Futureways Are Coming
Please bear with me while I provide a little personal context for this blog as I try to make a case for introducing a massive infusion of internet technology into highway management. From my standpoint technology is simply a fancy name for tools, tools that make work easier. As a kid, I like to think that I did a lot of back-breaking work with my dad, who was a landscape gardner. At least I remember finding myself behind a wheelbarrow a lot more than I wanted to be. In those days, when looking at a construction site, you would see men digging, lifting, and carrying heavy loads by hand, often with the aid of other men or with mules. There was no other way. Now, in this country at least, similar job scenes are alive with machinery doing most of the grunt work. Every time I see machines doing heavy work I think to myself, “Way to go. What a great age to live in.”
With that introduction, I hope I have shed a little light on why I take a special delight in seeing ever more exciting uses being made of our newest tool, the Internet, doing grunt work like making over-burdoned systems like our highways work better.  I believe that the internet has advanced so fast and so far that it is ready to be used to improve our out-of-date, automobile-based transportation system beyond all expectation.
The Old Way and a Failed Promise
As it is, automobile traffic is pretty much like a cattle stampede. With little regard for speed limits, traffic lanes, other drivers or driving conditions, cars are put through maneuvers that follow only the desires of each impatient driver. Impatience makes highways deadly even though getting down the highway faster than the next person seems to be the norm. Traffic officers can catch only a few of the offenders, many of whom seem to thrive on getting caught as an indication that they are working the system to the limit.
For many years we have been promised that remote-control technology will be feasible. Like elevators today, such driver-less cars were going to take people wherever they wanted to go at the touch of a button, but we have yet to see it. In fact such capability is probably a very long way off. In the interim we could be using the internet, a technology that is robust and already widespread, to greatly improve everyone’s driving experience, and I think we should make an all-out effort to do so.
The Internet Way
Because the internet can be reached from anyplace in the country by personal devices, and because the speed and position of each car could be determined by the same devices, it seems reasonable for the driving public to request the government to set up a system to dynamically process such information into a system that optimize everyone's driving experience via internet communications. We wouldn’t need police chases to follow and finally stop criminal drivers. We could just follow them on computers and when they stop on their own be there and pick them up. Also, there would be no need to pull speeders to the side of the road to ticket them. The system could sense when they are in violation and deal with them accordingly.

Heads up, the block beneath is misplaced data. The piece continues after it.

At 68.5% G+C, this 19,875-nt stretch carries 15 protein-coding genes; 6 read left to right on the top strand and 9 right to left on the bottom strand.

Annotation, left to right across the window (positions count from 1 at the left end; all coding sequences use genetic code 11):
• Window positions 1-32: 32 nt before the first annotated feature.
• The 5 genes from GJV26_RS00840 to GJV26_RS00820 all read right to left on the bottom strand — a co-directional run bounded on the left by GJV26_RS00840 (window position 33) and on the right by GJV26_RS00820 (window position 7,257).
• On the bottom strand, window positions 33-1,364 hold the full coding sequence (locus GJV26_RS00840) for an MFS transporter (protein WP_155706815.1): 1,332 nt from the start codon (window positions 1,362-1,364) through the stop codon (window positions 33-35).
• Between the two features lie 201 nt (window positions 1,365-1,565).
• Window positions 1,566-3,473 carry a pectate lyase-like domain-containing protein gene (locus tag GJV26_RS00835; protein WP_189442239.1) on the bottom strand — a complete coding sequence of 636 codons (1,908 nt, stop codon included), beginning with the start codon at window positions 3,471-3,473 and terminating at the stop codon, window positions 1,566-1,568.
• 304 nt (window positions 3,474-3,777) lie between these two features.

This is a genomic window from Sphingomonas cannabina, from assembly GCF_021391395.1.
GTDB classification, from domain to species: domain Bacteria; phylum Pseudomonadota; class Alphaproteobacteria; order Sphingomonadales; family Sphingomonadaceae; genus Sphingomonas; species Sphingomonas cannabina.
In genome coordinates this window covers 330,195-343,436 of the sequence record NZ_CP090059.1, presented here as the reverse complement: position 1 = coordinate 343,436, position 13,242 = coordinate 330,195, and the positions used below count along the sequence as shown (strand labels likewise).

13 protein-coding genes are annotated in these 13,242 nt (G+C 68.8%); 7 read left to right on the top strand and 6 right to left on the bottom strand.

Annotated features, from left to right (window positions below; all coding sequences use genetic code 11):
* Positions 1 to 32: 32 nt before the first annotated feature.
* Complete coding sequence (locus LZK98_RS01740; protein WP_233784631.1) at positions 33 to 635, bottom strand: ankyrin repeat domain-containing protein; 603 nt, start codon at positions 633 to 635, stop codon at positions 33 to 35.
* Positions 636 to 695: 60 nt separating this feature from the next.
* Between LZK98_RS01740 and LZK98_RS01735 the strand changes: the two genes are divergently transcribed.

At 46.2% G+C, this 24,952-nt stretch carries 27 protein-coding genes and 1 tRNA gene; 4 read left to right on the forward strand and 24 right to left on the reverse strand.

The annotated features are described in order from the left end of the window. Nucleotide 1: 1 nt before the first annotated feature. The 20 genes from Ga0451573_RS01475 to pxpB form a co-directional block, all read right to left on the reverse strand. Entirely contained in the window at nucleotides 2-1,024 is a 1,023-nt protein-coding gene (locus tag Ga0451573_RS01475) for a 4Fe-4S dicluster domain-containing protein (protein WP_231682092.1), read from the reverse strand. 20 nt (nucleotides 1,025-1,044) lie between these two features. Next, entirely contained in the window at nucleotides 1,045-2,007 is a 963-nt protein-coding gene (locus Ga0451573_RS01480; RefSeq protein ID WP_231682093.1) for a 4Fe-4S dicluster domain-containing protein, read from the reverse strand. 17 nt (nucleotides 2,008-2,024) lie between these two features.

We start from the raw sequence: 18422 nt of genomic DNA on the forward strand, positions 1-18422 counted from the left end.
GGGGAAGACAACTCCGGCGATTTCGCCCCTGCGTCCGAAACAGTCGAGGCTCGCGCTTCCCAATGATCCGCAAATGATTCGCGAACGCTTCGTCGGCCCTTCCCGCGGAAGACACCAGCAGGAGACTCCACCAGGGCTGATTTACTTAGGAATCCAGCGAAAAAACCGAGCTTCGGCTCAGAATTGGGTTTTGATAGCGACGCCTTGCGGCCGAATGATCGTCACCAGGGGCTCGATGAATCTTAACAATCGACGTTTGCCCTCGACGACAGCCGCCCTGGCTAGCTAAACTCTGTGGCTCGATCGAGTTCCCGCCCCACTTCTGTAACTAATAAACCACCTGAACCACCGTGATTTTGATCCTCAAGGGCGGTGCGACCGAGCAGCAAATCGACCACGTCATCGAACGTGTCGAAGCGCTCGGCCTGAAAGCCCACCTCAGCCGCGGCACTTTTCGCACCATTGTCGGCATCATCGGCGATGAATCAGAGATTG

Even more beneficial, a road usage fee could be levied based on current traffic conditions, such that the cost of using the roads could vary with traffic -- high traffic, high cost. Drivers would soon ask for a display of the cost by route and pick the least expensive one to travel or, if they can, even wait awhile until the cost for the road they want to use goes down to their price range.
Of course even though the information could be used with effect by law enforcement agencies, as mentioned above, I think compliance would come most quickly if everyone's driving activities were also reflected in their insurance rates. In fact if the traffic information system were to be designed in coordination with a consortium of automobile insurance carriers, such that the information is available to them too, good drivers could be rewarded by lowering their insurance cost.
The Internet is here today and access to it gets better and better. It's time to get started toward changing our freeways into futureways.
Monday, August 10, 2009
From Freeways to Futureways